Friday, November 8, 2013

Kenyan Distance Domination

Leading up to last weekend's New York City Marathon there was great coverage of the elite athletes, as always. But this year's attention focused heavily on Kenyans, with good reason, as you will read.

This NPR piece – "How One Kenyan Tribe Produces The World's Best Runners," looks specifically at the (relatively small) Kalenjin tribe's domination in world long-distance racing.

Scientists and sports gurus have proposed all sorts of explanations over the years for Kalenjin prowess on the track: from their high-starch diet, to the altitude, to socioeconomics.

All those factors are important, but none of them explain why this particular tribe is so dominant. That left Epstein when he was writing his book exploring a more controversial line of inquiry: Is there something genetically different about the Kalenjin that makes them superior runners?

[Please click on link above to read/listen to entire report.]

This article in The Wall Street Journal – "Tegla Loroupe's '94 NYC Marathon Win Reverberated in Africa: The Kenyan Woman's Victory Inspired Others to Follow Her, and They Have," looks at how the breakthrough 1994 NYC Marathon win for Loroupe, the first African woman to win a major marathon, was just the kick-off to what would become the African women's turn to dominate distance running on an international scale.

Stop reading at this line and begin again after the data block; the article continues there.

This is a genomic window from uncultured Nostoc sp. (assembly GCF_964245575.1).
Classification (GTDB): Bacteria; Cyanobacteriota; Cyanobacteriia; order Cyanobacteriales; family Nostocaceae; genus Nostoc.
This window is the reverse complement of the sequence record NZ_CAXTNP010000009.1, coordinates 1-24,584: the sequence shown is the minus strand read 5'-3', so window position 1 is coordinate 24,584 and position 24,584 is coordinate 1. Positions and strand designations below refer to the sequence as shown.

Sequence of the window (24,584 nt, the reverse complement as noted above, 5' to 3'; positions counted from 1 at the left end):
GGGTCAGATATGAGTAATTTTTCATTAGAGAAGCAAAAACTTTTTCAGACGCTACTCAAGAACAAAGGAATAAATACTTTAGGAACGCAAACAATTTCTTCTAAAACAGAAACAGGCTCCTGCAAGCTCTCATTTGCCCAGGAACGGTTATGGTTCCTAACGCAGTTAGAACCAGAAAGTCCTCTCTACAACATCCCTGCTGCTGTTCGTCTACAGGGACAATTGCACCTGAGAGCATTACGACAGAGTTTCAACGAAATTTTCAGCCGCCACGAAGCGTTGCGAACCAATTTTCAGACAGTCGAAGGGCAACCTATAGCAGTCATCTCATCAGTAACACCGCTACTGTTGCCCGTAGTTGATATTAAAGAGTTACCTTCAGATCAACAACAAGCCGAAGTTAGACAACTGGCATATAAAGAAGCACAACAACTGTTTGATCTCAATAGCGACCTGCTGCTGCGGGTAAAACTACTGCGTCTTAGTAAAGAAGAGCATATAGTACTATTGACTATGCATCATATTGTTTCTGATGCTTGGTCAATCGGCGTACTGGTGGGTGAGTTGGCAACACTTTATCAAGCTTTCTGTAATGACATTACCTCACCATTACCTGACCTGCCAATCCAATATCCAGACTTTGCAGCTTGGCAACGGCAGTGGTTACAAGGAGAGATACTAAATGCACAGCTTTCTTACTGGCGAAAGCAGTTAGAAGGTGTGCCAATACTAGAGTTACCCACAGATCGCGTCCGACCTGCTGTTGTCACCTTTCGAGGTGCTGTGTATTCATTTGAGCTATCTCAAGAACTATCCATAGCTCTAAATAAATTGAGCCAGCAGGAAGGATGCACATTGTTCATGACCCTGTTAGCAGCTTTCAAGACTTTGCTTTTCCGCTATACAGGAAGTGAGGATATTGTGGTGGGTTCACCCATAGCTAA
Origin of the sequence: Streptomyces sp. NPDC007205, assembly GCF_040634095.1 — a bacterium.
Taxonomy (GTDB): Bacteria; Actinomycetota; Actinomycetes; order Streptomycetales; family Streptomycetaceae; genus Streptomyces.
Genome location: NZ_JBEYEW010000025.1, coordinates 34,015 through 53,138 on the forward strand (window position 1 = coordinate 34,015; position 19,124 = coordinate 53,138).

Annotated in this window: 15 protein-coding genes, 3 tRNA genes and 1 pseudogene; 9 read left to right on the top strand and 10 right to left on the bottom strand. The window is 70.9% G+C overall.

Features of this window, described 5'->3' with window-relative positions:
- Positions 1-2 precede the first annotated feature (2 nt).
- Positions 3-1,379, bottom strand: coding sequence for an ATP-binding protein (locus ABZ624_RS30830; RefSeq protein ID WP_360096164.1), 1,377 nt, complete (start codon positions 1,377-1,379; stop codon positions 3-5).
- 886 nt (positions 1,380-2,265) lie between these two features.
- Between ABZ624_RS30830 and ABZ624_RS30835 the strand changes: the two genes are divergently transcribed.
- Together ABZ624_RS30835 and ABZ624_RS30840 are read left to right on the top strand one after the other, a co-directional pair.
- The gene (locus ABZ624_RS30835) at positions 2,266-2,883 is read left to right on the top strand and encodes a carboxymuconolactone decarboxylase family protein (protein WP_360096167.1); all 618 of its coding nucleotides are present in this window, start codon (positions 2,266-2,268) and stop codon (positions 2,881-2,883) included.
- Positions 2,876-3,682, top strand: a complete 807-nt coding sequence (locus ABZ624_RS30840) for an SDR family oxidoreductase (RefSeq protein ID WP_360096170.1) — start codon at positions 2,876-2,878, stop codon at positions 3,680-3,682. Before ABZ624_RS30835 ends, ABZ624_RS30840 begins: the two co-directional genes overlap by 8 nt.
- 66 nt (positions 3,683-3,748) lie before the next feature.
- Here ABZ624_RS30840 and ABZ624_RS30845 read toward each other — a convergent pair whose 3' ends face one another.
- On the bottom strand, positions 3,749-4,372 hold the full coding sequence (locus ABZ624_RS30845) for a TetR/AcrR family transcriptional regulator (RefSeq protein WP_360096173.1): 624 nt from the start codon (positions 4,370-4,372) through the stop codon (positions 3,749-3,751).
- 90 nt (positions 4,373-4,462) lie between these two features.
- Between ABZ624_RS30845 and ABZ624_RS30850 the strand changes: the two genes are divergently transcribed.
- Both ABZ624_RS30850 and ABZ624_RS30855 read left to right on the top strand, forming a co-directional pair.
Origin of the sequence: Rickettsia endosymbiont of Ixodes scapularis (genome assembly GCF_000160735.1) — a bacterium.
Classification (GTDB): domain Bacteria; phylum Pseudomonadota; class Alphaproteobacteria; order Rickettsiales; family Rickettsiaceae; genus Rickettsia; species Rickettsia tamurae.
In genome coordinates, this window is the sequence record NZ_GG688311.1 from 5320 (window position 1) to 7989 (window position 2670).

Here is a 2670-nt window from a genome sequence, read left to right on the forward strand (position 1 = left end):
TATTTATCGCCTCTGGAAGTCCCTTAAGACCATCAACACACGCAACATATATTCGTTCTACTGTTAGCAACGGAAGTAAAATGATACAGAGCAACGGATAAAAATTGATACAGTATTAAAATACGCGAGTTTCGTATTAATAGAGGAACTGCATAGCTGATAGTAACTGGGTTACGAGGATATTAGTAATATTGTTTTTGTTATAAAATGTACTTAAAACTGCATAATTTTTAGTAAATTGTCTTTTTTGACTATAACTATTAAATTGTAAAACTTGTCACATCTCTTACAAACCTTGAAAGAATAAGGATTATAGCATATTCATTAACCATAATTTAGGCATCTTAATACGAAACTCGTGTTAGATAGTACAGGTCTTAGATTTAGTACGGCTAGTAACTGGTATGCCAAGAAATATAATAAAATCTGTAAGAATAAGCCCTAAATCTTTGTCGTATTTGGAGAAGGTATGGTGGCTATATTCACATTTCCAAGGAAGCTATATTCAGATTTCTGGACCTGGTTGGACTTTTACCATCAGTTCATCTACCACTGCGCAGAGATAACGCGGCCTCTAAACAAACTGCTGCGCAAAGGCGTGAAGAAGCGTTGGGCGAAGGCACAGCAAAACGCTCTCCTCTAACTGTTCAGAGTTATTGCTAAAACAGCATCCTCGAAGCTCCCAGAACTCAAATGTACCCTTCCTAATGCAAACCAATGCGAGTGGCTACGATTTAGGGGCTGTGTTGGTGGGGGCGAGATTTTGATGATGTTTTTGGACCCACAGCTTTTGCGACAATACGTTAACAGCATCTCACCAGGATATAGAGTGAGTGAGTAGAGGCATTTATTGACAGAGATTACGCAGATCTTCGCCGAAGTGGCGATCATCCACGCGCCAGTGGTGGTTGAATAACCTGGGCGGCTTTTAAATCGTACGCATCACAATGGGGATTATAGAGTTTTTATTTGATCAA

Since Loroupe's victory, Kenyan women have won five of the intervening New York marathons and now own six world records in distance running.

This really interesting article explores some of Loroupe's upbringing and the training that led to her '94 victory.

[Please click on the article link above to read the entire story.]

And finally, this Sports Illustrated article – "Wesley Korir running for a cause -- and eventually president of Kenya," examines the political strife and violence in Korir's home country that led to his determination in distance running, and motivates him to help bring about real political change in his country.

"I want to use my life experience of how I moved from poverty to prosperity," he said, "and I want to use the same thing -- education and talent, empowerment, talent development -- to make people really use what they have, what God has given them, to better themselves."


"I always tell people aim for the moon," he said, "you miss it, you land at the stars."

[Please click on the article link above to read the entire story.]

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